The more things change, the more they seem to stay the same. The same problems seem to appear in every
industry--just at different times. Almost 20 years ago, while at Bell Laboratories, I helped organize several benchmarking trips where, for the first time, we looked outside our industry.
Inspired by Ed Fuchs, then director of Bell Labs' Quality Assurance Center, we decided to review operating practices in leading automotive companies, consumer electronics companies and computer
Later in the 1980s, I became involved in the National Demonstration Project for Quality Improvement in Health Care, where I discovered that the major problems
facing health care are very similar to the problems the automotive, electronics, computer and telecommunications companies were also trying to solve. More important, we soon discovered that the
same methods that were becoming so useful in these industries worked surprisingly well for health care.
During the 13 years I was with Juran Institute, I had the opportunity to
work with companies in many different industries, both manufacturing and service. These included oil and chemical, financial and insurance, electronics, aerospace, energy, heavy industry,
telecommunications, health care, food, pharmaceutical, transportation and military.
For the past seven months, I've been immersed in an industry that's mostly new to
me--textiles. During this time I've been trying to visit several companies a month, meeting with the senior executive team, young engineers, chemists and managers, and touring many of the
facilities. What strikes me is not the companies' differences, but their similarities. Even more striking are the similarities between companies in differing industries. The problems, both
current and past, are remarkably similar, but the approaches to the problems are often quite different.
The most worrisome aspect is how unaware most people--even extremely
bright senior managers--are of what is happening in other companies even in the same industry. Even more disturbing is how rarely people look outside their own industries for ideas, solutions to
major problems or new ways to manage complex processes. Even after all these years of "benchmarking" by some of the best companies in the world, sharing experiences is still rare.
Part of the reluctance to study other companies must stem from the long-held beliefs that each company is unique and that it's just too hard to translate from one set of experiences to
another. Another explanation for many companies is how busy everyone is just trying to survive in competitive situations. Many organizations don't allow their people time to think, much less
study other companies. Many companies don't even have the resources to implement many ideas that their people already have, let alone all of the new ideas they would gain from studying companies
outside their industry.
Many of the fastest-moving companies are those with several new senior managers from outside their industry. The disadvantage of not knowing their new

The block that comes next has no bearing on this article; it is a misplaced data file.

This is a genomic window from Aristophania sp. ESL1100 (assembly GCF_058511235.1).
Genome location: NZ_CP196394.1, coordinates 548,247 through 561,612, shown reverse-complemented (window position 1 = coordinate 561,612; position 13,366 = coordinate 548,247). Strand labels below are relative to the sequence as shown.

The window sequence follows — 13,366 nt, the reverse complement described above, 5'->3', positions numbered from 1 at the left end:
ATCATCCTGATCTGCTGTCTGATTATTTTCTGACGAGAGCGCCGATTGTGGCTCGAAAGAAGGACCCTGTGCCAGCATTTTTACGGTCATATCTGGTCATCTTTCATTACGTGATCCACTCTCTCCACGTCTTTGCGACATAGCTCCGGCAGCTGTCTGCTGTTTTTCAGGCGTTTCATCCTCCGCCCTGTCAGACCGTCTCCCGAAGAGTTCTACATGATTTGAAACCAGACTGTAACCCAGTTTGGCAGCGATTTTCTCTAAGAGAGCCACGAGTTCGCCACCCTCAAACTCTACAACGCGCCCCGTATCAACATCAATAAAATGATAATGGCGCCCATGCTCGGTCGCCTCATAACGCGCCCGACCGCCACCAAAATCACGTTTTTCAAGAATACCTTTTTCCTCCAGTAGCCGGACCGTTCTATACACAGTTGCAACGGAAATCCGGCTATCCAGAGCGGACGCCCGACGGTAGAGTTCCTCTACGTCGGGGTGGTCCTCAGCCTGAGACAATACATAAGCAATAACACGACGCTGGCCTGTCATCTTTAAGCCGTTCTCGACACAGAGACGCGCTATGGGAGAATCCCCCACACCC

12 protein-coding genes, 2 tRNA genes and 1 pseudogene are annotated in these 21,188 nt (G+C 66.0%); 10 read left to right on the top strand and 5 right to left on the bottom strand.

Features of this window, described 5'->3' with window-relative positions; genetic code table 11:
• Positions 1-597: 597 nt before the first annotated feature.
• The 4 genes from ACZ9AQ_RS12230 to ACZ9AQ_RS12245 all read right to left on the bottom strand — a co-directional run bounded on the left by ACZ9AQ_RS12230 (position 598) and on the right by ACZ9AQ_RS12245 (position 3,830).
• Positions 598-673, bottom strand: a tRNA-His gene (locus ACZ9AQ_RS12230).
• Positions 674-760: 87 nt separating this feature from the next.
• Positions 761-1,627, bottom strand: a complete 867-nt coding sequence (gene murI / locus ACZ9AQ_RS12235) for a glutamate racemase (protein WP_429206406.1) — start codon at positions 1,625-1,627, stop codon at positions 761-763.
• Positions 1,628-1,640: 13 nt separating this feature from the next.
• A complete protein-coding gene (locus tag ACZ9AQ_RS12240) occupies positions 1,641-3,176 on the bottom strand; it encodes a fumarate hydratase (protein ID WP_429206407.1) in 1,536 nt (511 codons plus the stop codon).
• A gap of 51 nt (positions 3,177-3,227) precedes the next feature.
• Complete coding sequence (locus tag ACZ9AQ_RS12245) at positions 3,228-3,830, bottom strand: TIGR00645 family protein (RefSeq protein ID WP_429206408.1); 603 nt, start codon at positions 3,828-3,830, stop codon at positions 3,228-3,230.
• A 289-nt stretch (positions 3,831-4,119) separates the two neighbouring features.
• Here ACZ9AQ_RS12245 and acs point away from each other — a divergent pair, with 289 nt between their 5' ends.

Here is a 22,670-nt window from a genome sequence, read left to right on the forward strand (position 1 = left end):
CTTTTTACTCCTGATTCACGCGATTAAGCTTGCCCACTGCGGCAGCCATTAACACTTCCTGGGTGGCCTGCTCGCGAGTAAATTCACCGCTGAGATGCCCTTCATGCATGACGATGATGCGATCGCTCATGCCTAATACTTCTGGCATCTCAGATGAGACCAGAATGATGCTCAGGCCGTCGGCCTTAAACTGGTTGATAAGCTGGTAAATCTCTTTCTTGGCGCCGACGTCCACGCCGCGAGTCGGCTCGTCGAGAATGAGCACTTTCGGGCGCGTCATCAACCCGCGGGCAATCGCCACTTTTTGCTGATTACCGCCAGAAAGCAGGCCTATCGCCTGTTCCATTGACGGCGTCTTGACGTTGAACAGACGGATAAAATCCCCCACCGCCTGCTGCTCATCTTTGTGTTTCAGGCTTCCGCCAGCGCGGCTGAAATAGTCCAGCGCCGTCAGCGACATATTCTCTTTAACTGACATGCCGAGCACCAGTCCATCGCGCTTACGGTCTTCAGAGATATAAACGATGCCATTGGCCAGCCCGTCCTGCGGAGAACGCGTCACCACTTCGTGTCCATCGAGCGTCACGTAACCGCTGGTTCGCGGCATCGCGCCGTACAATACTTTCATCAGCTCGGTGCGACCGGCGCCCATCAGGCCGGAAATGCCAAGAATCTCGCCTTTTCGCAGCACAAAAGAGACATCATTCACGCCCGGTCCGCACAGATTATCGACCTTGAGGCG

industry seems to be overcome quickly by the new ideas they bring from their former companies and industry experiences. The difficulty for many of these executives is translating their experience
into the language of their new companies and convincing people that methods borrowed from one industry will work well in another.
In many industries, the senior executives only
attend conferences and trade shows focused on their own industry. They use the time to strengthen networks and important business relationships, but they hear mostly what they already know. It's
unusual to get breakthrough ideas in these meetings. At the lower levels of the company, people often attend professional society meetings that include people from many other companies and
industries. But these meetings are usually focused on technical details in specific professions and, although they're quite useful, they don't provide the breakthrough ideas their company needs.
And even when people are exposed to ideas that may have great value for their companies, they often don't have the support or clout to implement the ideas.
There are many ways
we can dramatically improve our ability to learn from other organizations and industries. First, we can widen the scope of the meetings we attend and force ourselves to attend sessions featuring
speakers from other industries. This will usually involve serious work in translating what we hear into our own situations and language, but it can also provide many opportunities to radically
change our thinking about how to approach our own work. Second, we can subscribe to journals and trade magazines in other fields and industries. Again, reading these journals will be difficult
for most of us, but it will stimulate our thinking in many directions. Third, we can organize both formal and informal benchmarking visits to companies working in quite different areas.
Years ago, when we were first trying to radically change design cycle times at Bell Labs, my colleague Bob Kerwin suggested we visit the New York Times. He reasoned that the
Times produces a new product every day, so there must be many things we could learn from workers there about accelerating design cycle times. And he was right.
About the author
A. Blanton Godfrey is dean and Joseph D. Moore Distinguished University Professor at North Carolina
State University's College of Textiles. Prior to his current assignment, he was chairman and CEO of Juran Institute Inc. During the past 15 years Godfrey has worked with companies in more than 60
countries. E-mail him at email@example.com .